Antiretrovirals Important to Protect HIV-Positive Children From Measles
May 16, 2011
Scientific American looks at the possible link between HIV prevalence and a recent increase in the number of children dying from measles in sub-Saharan Africa. "Studies show that infants with HIV do not respond well to the measles vaccine even when given a second dose at nine months, as the World Health Organization (WHO) currently recommends," the article notes.
However, "HIV-infected children can develop immunity to measles if they receive antiretroviral therapy before vaccination." Only 33 percent of HIV-positive children in a Kenya study who had received a measles vaccine at birth still had antibodies to the disease at age five. But "[w]hen the HIV-infected five-year-olds in the Kenya study were revaccinated after six months of antiretroviral treatment, their measles immunity rose to 78 percent," according to Scientific American (Westly, 5/12).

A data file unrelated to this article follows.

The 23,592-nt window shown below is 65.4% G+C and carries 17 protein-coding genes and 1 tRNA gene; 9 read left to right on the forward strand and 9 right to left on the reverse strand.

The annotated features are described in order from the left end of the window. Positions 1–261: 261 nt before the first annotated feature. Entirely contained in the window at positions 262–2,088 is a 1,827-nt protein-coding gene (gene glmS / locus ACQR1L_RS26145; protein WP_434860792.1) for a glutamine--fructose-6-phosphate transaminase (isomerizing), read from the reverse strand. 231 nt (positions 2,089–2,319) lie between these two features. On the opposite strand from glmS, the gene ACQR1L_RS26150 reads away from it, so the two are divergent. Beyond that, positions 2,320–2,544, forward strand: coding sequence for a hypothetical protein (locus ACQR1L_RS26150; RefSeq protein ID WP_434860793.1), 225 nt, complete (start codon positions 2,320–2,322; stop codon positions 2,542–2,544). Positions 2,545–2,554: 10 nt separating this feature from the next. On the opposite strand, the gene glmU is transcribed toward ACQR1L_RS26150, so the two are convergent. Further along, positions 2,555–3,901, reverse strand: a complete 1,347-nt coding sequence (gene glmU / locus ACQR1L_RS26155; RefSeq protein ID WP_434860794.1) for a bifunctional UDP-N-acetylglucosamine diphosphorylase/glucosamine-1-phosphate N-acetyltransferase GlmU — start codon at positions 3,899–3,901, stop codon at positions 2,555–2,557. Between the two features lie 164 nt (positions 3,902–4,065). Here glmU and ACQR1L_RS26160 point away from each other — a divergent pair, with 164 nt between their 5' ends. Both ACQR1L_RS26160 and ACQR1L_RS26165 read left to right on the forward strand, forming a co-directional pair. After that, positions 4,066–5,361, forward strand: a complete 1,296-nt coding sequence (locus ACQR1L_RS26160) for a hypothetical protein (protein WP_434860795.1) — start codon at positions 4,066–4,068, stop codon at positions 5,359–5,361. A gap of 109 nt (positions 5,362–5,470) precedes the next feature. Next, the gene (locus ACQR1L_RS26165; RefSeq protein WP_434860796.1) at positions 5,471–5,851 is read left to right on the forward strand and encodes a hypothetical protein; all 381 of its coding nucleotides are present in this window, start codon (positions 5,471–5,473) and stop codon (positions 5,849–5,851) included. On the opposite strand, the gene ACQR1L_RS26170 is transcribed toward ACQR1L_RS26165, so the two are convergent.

This article was provided by Henry J. Kaiser Family Foundation. It is a part of the publication Kaiser Daily Global Health Policy Report. Visit the Kaiser Family Foundation's website to find out more about their activities, publications and services.
Add Your Comment:
(Please note: Your name and comment will be public, and may even show up in
Internet search results. Be careful when providing personal information! Before
adding your comment, please read TheBody.com's Comment Policy.)